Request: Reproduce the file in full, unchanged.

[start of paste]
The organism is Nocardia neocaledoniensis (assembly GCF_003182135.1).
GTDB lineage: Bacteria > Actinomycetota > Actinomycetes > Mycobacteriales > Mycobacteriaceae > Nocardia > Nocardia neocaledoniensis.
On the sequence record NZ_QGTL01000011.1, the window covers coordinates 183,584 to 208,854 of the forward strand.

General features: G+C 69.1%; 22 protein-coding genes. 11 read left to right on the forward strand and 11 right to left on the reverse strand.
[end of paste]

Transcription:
The organism is Nocardia neocaledoniensis (assembly GCF_003182135.1).
GTDB lineage: Bacteria > Actinomycetota > Actinomycetes > Mycobacteriales > Mycobacteriaceae > Nocardia > Nocardia neocaledoniensis.
On the sequence record NZ_QGTL01000011.1, the window covers coordinates 183,584 to 208,854 of the forward strand.

General features: G+C 69.1%; 22 protein-coding genes. 11 read left to right on the forward strand and 11 right to left on the reverse strand.